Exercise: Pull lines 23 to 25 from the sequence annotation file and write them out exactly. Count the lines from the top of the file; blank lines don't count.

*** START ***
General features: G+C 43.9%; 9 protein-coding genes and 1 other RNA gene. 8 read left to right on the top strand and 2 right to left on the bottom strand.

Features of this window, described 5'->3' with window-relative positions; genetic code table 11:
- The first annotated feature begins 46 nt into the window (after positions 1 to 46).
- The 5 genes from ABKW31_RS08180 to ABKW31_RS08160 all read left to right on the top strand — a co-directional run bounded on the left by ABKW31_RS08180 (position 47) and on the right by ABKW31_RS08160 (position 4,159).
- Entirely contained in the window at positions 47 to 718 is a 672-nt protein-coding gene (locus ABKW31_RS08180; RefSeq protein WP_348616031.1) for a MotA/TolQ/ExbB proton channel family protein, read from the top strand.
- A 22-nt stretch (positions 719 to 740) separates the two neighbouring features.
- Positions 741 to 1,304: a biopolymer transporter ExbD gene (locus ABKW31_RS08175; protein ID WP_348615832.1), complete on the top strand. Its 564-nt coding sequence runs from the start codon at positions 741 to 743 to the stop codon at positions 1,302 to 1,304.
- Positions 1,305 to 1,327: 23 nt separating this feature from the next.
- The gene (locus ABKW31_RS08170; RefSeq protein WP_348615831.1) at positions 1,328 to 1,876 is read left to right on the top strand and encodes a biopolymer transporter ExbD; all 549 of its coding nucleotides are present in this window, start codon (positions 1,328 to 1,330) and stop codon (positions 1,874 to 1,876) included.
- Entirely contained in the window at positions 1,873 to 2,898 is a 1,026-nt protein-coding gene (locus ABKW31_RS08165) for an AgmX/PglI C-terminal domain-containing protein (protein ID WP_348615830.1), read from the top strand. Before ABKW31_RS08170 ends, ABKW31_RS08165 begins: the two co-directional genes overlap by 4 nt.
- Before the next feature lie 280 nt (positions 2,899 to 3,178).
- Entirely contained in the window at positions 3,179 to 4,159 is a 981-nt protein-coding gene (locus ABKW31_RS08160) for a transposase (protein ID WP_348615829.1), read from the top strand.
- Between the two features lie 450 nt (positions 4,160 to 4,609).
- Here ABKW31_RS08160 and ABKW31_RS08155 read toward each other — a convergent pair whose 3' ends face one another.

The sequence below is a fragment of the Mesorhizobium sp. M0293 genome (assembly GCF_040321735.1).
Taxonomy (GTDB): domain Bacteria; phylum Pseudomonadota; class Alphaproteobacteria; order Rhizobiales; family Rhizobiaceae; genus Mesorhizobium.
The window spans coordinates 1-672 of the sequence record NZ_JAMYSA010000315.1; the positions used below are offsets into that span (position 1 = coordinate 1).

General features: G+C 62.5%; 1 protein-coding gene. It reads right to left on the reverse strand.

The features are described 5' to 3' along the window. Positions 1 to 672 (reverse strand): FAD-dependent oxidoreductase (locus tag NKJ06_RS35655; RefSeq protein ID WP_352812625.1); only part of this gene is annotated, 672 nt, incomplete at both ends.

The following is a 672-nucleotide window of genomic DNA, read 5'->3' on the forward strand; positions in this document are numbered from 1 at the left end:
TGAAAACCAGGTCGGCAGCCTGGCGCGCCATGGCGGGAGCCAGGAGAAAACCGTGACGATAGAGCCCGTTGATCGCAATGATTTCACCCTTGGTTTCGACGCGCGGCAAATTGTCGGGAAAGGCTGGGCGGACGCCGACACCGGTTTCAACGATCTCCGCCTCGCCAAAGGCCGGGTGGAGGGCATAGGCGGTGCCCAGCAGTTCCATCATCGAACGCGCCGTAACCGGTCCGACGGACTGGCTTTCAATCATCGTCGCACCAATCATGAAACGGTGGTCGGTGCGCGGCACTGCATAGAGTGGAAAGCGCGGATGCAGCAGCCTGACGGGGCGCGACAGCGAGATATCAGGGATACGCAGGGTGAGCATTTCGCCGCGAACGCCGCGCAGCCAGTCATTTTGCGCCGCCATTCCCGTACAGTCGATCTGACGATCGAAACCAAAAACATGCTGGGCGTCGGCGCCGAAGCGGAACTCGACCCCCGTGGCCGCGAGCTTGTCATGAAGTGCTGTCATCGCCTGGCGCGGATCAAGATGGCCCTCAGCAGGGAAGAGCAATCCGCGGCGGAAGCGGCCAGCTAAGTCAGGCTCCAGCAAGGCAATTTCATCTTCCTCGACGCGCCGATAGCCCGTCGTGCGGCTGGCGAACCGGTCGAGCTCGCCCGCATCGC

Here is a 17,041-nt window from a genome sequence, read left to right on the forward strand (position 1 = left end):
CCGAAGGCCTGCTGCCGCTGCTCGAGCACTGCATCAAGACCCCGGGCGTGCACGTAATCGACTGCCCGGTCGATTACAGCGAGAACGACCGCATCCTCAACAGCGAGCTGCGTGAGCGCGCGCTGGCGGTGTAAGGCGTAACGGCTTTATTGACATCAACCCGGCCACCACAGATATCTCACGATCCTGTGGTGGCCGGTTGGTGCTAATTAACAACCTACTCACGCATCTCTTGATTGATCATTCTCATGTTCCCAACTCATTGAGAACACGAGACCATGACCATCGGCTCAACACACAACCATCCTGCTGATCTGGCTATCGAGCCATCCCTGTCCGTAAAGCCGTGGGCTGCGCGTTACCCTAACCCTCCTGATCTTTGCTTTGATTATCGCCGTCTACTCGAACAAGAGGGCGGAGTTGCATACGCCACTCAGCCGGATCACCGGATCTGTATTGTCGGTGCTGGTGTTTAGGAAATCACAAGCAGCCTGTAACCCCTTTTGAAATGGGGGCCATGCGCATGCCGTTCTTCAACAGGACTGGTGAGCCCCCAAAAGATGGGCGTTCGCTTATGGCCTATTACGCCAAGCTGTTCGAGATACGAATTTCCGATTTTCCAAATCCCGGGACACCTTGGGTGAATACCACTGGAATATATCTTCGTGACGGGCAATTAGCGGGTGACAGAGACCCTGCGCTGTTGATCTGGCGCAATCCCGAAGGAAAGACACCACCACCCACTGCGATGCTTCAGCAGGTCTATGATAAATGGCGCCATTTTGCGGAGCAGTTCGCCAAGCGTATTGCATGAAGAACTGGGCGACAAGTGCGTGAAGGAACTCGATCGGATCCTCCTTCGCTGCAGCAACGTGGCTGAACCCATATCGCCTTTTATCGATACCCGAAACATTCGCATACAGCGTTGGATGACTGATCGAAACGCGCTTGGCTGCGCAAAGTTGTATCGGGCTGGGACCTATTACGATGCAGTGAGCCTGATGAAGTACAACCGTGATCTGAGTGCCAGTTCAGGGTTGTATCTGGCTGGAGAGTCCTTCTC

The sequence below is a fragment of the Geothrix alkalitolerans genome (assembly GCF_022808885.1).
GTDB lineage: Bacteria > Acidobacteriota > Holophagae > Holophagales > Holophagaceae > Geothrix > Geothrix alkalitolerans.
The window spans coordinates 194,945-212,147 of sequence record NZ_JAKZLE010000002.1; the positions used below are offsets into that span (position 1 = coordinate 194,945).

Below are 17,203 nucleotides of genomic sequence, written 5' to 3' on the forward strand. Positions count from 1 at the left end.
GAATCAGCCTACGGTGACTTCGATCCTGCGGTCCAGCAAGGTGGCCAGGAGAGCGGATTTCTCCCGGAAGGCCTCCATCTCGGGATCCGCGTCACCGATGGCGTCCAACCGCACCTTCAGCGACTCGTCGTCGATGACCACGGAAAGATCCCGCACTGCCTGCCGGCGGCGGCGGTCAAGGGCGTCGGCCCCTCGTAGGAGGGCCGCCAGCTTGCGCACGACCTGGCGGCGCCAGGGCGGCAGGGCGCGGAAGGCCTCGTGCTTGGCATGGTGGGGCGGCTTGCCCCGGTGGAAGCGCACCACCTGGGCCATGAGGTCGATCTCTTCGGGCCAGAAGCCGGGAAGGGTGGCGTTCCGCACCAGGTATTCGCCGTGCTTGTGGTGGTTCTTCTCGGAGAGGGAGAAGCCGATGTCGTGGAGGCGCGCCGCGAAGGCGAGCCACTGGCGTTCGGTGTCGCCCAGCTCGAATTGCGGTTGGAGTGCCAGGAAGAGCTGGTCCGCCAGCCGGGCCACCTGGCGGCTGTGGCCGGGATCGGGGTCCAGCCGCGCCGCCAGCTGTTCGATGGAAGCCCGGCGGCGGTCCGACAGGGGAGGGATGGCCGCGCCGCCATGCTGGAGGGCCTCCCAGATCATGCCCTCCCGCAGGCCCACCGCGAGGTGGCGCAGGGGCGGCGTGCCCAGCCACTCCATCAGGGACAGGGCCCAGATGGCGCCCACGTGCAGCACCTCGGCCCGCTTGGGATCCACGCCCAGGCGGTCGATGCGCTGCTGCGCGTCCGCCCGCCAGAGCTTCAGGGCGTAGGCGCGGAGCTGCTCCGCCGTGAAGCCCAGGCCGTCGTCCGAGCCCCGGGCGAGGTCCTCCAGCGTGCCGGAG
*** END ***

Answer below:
CCGAAGGCCTGCTGCCGCTGCTCGAGCACTGCATCAAGACCCCGGGCGTGCACGTAATCGACTGCCCGGTCGATTACAGCGAGAACGACCGCATCCTCAACAGCGAGCTGCGTGAGCGCGCGCTGGCGGTGTAAGGCGTAACGGCTTTATTGACATCAACCCGGCCACCACAGATATCTCACGATCCTGTGGTGGCCGGTTGGTGCTAATTAACAACCTACTCACGCATCTCTTGATTGATCATTCTCATGTTCCCAACTCATTGAGAACACGAGACCATGACCATCGGCTCAACACACAACCATCCTGCTGATCTGGCTATCGAGCCATCCCTGTCCGTAAAGCCGTGGGCTGCGCGTTACCCTAACCCTCCTGATCTTTGCTTTGATTATCGCCGTCTACTCGAACAAGAGGGCGGAGTTGCATACGCCACTCAGCCGGATCACCGGATCTGTATTGTCGGTGCTGGTGTTTAGGAAATCACAAGCAGCCTGTAACCCCTTTTGAAATGGGGGCCATGCGCATGCCGTTCTTCAACAGGACTGGTGAGCCCCCAAAAGATGGGCGTTCGCTTATGGCCTATTACGCCAAGCTGTTCGAGATACGAATTTCCGATTTTCCAAATCCCGGGACACCTTGGGTGAATACCACTGGAATATATCTTCGTGACGGGCAATTAGCGGGTGACAGAGACCCTGCGCTGTTGATCTGGCGCAATCCCGAAGGAAAGACACCACCACCCACTGCGATGCTTCAGCAGGTCTATGATAAATGGCGCCATTTTGCGGAGCAGTTCGCCAAGCGTATTGCATGAAGAACTGGGCGACAAGTGCGTGAAGGAACTCGATCGGATCCTCCTTCGCTGCAGCAACGTGGCTGAACCCATATCGCCTTTTATCGATACCCGAAACATTCGCATACAGCGTTGGATGACTGATCGAAACGCGCTTGGCTGCGCAAAGTTGTATCGGGCTGGGACCTATTACGATGCAGTGAGCCTGATGAAGTACAACCGTGATCTGAGTGCCAGTTCAGGGTTGTATCTGGCTGGAGAGTCCTTCTC

The sequence below is a fragment of the Geothrix alkalitolerans genome (assembly GCF_022808885.1).
GTDB lineage: Bacteria > Acidobacteriota > Holophagae > Holophagales > Holophagaceae > Geothrix > Geothrix alkalitolerans.